Then we get to the part of the story you’ve heard before. I’ll probably tell you that one day. We’re going to be spending enough time shut in here together before either of us is up for parole. It’s the story that starts when you ask someone you know to put you in touch with someone they know who might need an extra pair of hands and a closed mouth, and ends in three years in here. It’s not all bad, though. Tomorrow, I’ll be the one shovelling the potatoes on to your plate. That makes me a sort of waiter, doesn’t it?

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Fiction Review: Rogue Male by Geoffrey Household

RogueMaleI distrust patriotism; the reasonable man can find little in these days that is worth dying for. But dying against – there’s enough iniquity in Europe to carry the most urbane or decadent into battle.

No, that’s not a Brexit manifesto. Geoffrey Household wrote Rogue Male in 1939, when it would have been hard to argue with. The sentiment is jotted down by the unnamed narrator – the eponymous rogue – while he’s in hiding from his various pursuers.

I must confess that I opened Rogue Male expecting a tale of Bigglesesque derring-do, so I was pleasantly surprised to find so much more than that. The premise is that the rogue was caught pointing a rifle at a central European dictator and, after torture and a narrow escape, is being pursued by the dictator’s agents. It was published a few months before Britain entered the Second World War and while either Household or his publisher evidently thought it wise not to name Adolf Hitler, the dictator is so obviously him that Rogue Male was reprinted in a Services & Forces edition to encourage the troops soon after Britain declared war.

Household gives us a hunt from the perspective of the prey, who is himself an experienced big game hunter and so is able to appreciate the thinking of the predators. The rogue flees for home but the closer to home he gets, the closer the hunters get to him. He is chased from the unnamed European country through cosmopolitan London into Dorset, a county whose quintessential Englishness is underscored by locals talking about how they ‘don’t ‘old with forriners’.

At one point, he is even pursued by the bloodhounds of the local foxhunt, becoming less man and more quarry with every chapter. He spends much of the second half of a novel hidden underground in his ‘burrow’, while the hunters quarter the county for the place to dig him out.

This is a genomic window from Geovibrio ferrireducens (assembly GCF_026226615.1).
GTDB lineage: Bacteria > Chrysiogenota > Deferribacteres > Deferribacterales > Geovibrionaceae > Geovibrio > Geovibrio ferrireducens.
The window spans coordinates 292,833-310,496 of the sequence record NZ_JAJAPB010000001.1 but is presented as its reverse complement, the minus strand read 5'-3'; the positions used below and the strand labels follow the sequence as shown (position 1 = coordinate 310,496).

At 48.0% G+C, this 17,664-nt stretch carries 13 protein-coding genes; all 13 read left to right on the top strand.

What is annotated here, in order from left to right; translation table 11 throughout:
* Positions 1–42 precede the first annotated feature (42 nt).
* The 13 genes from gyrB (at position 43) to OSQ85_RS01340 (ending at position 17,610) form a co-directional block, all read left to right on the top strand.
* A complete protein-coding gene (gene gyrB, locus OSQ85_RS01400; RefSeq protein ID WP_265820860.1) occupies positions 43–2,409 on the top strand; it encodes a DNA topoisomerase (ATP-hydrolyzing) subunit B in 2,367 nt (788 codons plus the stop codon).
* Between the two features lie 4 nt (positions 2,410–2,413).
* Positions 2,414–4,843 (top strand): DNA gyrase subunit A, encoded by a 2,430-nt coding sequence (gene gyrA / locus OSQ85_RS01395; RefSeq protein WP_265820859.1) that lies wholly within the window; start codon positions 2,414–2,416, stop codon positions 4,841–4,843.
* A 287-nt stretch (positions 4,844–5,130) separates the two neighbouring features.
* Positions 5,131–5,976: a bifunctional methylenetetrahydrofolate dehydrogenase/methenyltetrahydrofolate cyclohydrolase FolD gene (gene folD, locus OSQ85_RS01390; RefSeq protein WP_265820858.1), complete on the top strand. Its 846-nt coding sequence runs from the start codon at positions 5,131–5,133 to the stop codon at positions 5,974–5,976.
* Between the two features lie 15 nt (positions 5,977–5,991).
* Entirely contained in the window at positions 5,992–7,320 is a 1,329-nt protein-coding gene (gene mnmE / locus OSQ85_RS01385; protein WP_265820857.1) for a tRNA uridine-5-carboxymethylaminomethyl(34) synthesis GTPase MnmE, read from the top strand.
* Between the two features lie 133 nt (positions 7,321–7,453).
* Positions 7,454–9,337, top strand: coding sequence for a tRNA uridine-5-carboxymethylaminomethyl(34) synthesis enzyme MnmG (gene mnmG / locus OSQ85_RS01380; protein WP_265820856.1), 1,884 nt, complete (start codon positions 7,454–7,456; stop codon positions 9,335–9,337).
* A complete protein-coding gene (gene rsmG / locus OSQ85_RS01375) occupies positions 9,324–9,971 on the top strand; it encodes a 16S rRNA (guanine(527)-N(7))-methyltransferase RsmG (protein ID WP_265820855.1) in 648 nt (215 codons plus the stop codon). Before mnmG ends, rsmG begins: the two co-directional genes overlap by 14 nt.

While Rogue Male starts with an attempted political assassination, it’s far more a psychological than a political thriller. As the pursuit narrows his world, the rogue becomes more honest with himself, and though his diary, with us, revisiting and discarding the rationalisations and the laissez-faire with which he presents himself in the early chapters. As his pursers allow him less and less room to manoeuvre in the physical world, so he allows himself less and less room to manoeuvre in the world of his own psychology and we see the turmoil behind his stiff upper lip.

Rogue Male shows the conceit of civilised man stripped away, layer by layer, and replaced by the instincts of a hunted animal. There is pain, there is fear but what the pursuers forget at their peril is that a hunted animal also has a ruthless cunning.

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Posted in Book review: fiction

Spirit of Halloween

SpiritOfHalloween

(muffinn [CC / Flickr])

Martin came home to find Dora surrounded by discarded fancy dress costumes. She spoke before he thought of the right comment. “I was beginning to wonder where you were, darling.”

“Usual rubbish at the office.” Martin slumped into the armchair, as he did every evening when he came home from work.

“Well come on,” said Dora. “You need to choose a costume. Charlie’s expecting us at her party in an hour.”

“Hm? Oh yes. Halloween. Party. Charlie’s.” Martin was never at his most eloquent after an hour on the Victoria Line.

“You might sound a little more enthusiastic,” said Dora.

“Enthusiasm. Yes.” Martin stifled a yawn. “Soul of enthusiasm. That’s me.”

“You need to choose a costume.” Dora didn’t sound convinced. “You can’t go as the soul of enthusiasm.”

“Lost soul of enthusiasm?”

Dora glared.

“All right, all right, I’ll go as a musketeer.”

Dora rolled her eyes. “You were a musketeer at Charlie’s birthday. You can’t be a musketeer again. Anyway, it’s Halloween. What’s scary about a musketeer?”

“Ask the Cardinal’s guards.”

“You are not going as a musketeer. You need to go as something frightening. What scares the living daylights out of you?”